"When I ask a B2B company about its customer segmentation, the answers almost always fall into one of two categories.
Some teams will say they have a segmentation based on size, geography, applications, product types, or in some cases a combination of some criteria. I will hear "yes, we segment our customers into large, medium, and small companies" or "yes, we break down customers by their locations" or "we have the automotive segment and the health care segment." They will say that their segmentation has several advantages: it's intuitive, easy to do, and data-driven. Other teams will explain that they don't have a customer segmentation, because they invest their resources in solving problems. These are often companies that have a strong engineering focus, and whose very talented R&D teams have discovered ways to help customers accomplish hard tasks more efficiently or more effectively. Many such companies don't even have a formal marketing department, especially in traditional industrial or manufacturing markets.
It is a major wake-up call for companies in both groups when I explain to them that these approaches to customer segmentation are not only inadequate and obsolete but also dangerous, because they cost their companies a lot of money. I am not talking only about the proverbial money on the table, one of the most important incentives for pursuing value-based pricing (VBP). I am talking about real costs you incur right now! Not having a proper segmentation is expensive and inefficient.
The companies in the first group above are using "firmographic" data to group their customers. They adjust their value propositions based on measurable but superficial differences between their customers. That is where the problem begins. A small company can behave the same way as a large one, rendering that size distinction meaningless. A large company based in the US can have the same needs and exhibit the same behaviors as a small company in Asia, which renders the geographic labels meaningless as well.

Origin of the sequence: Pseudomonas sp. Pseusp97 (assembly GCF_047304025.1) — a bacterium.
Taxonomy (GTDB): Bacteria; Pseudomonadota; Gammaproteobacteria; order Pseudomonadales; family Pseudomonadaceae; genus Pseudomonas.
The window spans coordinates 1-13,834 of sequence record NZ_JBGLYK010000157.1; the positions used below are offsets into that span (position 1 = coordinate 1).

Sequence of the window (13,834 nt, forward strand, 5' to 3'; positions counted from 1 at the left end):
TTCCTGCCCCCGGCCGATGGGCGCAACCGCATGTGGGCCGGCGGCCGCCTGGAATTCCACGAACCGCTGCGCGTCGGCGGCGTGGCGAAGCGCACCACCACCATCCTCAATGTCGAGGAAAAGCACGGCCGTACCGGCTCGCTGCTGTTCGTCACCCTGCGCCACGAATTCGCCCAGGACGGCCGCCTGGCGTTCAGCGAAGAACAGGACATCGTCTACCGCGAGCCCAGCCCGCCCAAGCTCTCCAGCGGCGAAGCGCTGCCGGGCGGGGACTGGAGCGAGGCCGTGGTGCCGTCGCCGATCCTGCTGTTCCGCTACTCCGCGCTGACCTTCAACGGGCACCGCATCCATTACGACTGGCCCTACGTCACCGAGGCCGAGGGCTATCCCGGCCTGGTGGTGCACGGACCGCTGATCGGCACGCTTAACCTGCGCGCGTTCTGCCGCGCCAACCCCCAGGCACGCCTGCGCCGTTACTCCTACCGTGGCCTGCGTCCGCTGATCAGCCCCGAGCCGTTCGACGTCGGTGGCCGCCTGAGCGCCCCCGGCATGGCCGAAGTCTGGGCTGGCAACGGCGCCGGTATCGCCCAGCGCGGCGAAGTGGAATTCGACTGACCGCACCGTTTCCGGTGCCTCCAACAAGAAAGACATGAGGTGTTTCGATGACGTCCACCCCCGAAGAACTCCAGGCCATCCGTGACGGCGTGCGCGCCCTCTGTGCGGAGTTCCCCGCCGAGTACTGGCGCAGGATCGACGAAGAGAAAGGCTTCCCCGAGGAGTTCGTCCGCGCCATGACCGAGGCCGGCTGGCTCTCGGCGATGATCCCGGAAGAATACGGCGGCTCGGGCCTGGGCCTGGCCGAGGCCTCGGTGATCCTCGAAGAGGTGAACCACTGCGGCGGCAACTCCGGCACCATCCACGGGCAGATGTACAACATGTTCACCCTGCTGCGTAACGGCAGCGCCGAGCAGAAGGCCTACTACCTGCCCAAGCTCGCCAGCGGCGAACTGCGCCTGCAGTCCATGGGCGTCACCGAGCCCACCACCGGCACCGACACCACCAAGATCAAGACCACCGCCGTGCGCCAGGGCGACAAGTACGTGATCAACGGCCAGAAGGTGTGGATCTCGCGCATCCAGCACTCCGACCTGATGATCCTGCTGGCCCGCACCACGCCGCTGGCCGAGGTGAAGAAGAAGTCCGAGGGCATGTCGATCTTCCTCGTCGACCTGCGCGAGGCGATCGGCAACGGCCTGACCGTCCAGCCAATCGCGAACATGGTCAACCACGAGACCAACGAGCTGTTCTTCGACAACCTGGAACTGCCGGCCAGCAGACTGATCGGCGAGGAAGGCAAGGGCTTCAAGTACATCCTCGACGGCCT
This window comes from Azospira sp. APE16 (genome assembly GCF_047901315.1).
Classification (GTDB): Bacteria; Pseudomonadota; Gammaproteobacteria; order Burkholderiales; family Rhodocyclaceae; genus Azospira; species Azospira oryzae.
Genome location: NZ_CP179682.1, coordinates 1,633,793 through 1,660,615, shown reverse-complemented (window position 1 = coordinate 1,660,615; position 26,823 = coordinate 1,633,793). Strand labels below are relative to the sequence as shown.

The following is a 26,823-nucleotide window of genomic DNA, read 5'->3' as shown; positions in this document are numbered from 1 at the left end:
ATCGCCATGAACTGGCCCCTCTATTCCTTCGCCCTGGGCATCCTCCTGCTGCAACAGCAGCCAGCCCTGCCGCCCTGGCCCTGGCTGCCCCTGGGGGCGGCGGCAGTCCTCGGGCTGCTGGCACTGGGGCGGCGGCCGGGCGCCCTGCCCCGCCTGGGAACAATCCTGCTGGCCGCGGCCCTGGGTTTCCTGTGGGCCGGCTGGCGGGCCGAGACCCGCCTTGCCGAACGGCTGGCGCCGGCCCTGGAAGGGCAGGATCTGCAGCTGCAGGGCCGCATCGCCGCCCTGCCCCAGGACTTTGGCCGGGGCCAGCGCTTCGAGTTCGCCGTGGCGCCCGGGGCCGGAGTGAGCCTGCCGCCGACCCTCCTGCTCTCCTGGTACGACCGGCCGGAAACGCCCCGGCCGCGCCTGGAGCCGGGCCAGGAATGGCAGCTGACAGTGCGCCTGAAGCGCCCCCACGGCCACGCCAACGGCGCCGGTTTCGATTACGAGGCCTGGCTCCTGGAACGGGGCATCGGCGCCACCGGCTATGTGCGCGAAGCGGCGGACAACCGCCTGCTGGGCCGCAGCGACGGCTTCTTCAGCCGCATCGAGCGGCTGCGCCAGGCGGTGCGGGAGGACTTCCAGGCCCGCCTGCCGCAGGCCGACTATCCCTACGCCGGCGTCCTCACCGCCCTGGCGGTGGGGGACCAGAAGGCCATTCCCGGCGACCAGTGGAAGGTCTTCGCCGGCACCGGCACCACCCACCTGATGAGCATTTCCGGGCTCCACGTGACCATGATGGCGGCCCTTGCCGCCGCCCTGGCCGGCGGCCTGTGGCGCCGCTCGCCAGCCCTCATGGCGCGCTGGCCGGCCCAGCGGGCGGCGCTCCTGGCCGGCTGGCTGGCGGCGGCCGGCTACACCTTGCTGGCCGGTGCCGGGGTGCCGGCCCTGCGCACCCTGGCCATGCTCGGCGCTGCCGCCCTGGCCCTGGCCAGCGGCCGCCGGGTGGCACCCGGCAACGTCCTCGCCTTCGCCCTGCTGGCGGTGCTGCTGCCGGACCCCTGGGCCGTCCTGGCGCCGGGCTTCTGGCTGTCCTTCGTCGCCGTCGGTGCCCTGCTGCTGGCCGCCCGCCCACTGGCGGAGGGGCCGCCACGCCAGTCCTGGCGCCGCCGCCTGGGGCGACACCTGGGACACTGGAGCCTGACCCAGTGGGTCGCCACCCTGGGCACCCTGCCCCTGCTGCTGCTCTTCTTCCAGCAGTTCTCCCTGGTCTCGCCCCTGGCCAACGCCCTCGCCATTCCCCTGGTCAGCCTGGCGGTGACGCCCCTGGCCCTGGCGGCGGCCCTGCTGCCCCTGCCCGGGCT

The companies in the second group are using a one-size-fits-all approach, which guarantees three things.
- They overcharge a lot of customers. ...
- They undercharge a lot of customers. ...
Segmentation is the most neglected step in VBP. This is because it is the most complex step and the most difficult to change. Think back to what you read in the introduction. Around 85 percent of companies do not incorporate customer value adequately into their pricing decisions. One of the root causes of this is the lack of a scientific customer segmentation, one that goes far beyond the traditional firmographic labels of the 198os and 199os and takes advantage of the rich breadth and depth of customer data available to companies in the 21st century. This is a core issue in B2B and industrial sectors, where knowing your customers is just as essential as knowing your competitors, if you want to succeed at VBP."
- They annoy or even anger customers. ...
Trechos retirados de "Dollarizing Differentiation Value: A Practical Guide for the Quantification and the Capture of Customer Value" de Stephan M. Liozu.